Around 4000 farm animals are killed each year due to being involved in a truck accident. Driving a truck on the road is already very dangerous. When the truck is full of living creatures then drivers have to take even more caution while they are on the road. However, due to the sheer weight of cattle-trucks and the amount of skill required to drive them, they can quite often end up losing control and even turning over when they are on the road.

What are the legalities concerning trucks full of livestock?

In Idaho, individuals are legally allowed to transport cattle from one area to the other in trucks. However, there are obviously rules which a driver has to follow. First of all, the truck should be spacious enough to accommodate the cattle and not exceed the weight limit. It should also have enough air coming into the back so that the cattle can breathe properly and they are not mistreated in any way.

If the drive is going to be long, then in many cases, drivers need to place the cattle’s food in the back as well. When it comes to actually driving the truck, drivers not only have to have their regular licenses but they also have to have training and certification to drive their specific truck around. Naturally, the bigger the truck, the more training that is required.

When to get legal help

If a driver was certified and following all of the required rules but they still ended up losing control of their truck and getting into an accident then they should call a truck accident attorney to help them sort their situation out. The case will be a lot more complicated than an ordinary car accident case because not only will the drivers be involved, but the owner of the cattle, the truck company, and all relevant insurance companies will be involved as well. A truck accident lawyer in Boise, Idaho can help reduce the liability a driver will be penalized with.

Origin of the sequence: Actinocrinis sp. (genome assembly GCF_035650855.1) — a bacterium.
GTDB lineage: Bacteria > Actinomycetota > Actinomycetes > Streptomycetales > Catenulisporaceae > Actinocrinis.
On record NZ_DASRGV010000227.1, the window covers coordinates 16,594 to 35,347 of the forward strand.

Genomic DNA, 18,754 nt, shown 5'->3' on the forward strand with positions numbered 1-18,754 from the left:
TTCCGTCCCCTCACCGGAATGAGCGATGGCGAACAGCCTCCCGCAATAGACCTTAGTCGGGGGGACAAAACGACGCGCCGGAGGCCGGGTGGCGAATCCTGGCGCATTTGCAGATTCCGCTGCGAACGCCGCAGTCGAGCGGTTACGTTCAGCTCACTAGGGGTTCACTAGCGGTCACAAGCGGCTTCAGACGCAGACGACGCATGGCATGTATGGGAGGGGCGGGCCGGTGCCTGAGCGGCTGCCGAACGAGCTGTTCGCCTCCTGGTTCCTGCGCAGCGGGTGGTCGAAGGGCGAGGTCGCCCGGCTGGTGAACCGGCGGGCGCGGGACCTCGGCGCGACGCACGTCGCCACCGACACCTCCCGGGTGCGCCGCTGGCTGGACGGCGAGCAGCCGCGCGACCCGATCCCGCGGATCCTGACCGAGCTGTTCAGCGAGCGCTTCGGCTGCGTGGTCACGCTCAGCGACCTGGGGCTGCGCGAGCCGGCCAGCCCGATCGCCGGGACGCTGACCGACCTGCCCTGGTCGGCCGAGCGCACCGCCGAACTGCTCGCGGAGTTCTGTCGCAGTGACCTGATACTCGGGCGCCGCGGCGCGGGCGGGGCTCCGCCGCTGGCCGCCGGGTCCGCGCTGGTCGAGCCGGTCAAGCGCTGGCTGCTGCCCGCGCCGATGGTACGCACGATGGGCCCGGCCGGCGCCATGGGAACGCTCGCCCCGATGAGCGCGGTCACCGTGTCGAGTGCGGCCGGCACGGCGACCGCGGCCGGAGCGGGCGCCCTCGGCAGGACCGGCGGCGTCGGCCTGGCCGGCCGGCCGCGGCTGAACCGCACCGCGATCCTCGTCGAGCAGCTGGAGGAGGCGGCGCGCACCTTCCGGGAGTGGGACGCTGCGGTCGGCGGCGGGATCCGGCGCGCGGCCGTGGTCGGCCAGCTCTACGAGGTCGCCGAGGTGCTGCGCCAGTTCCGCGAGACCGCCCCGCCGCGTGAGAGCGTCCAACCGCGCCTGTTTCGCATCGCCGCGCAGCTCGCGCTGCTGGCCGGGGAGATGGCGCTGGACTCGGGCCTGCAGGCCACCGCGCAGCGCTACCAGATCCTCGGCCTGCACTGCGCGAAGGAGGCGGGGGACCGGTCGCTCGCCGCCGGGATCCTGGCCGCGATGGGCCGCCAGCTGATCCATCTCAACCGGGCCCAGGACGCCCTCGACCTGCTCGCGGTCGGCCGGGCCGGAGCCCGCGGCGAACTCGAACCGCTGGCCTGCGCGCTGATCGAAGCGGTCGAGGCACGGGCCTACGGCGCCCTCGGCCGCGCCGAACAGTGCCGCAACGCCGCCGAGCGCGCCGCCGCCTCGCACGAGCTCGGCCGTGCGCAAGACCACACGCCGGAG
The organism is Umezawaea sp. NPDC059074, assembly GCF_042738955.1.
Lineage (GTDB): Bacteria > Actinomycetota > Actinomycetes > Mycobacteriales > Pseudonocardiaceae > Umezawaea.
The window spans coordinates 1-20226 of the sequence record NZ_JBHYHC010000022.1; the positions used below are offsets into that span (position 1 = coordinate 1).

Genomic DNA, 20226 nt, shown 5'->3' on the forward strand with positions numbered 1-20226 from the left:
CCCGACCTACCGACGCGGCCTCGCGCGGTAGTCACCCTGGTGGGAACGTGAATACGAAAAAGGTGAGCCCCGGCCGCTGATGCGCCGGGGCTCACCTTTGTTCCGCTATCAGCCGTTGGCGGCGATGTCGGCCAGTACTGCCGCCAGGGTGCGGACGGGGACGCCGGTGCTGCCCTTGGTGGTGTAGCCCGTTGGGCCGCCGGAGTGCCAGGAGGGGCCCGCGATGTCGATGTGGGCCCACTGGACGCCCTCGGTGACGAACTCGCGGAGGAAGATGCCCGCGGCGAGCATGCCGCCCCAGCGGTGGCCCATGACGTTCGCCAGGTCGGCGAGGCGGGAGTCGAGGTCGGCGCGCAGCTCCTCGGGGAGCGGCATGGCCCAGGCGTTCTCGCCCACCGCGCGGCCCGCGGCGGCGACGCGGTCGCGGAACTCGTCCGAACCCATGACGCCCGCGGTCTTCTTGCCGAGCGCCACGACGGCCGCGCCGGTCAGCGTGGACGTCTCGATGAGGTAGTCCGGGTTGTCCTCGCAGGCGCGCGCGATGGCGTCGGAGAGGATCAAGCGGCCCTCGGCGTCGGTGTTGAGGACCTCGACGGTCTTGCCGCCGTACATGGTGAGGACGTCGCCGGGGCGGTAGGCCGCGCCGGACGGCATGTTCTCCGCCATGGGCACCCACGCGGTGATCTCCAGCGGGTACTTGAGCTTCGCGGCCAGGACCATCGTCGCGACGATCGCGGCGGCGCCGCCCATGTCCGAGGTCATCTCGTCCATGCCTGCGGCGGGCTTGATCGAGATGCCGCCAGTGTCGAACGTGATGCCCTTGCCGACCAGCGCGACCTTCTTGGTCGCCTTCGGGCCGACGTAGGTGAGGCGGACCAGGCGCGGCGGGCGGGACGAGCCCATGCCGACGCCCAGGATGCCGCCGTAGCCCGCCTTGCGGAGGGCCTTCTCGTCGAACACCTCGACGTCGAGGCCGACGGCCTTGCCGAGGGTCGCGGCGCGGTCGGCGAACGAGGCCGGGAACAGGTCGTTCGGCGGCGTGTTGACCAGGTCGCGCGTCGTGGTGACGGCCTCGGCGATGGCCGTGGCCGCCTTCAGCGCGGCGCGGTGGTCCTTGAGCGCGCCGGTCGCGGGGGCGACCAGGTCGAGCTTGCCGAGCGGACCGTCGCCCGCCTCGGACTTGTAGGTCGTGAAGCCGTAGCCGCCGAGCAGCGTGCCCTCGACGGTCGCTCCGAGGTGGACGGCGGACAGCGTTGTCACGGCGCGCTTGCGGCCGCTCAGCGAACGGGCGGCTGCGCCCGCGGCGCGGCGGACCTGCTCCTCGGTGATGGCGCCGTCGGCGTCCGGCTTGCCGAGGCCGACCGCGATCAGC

With the correct evidence, and the right lawyer by one’s side, a person can easily end up reducing how much they have to pay, or they can even end up being compensated as well. For instance, if the individual who had loaded on the cattle had exceeded the weight and had pressurized the truck driver to drive with the load even though it was breaking the rules of teh state then that individual will have a lot more fault then the driver himself.

Even if the driver had made a small mistake, like going slightly above the speed limit, then they most likely won’t be liable to pay for all of the losses incurred. Since Idaho generally follows comparative negligence when it comes to such scenarios then the truck driver will only have to pay a percentage of the total damages depending on how much of the accident was actually their fault.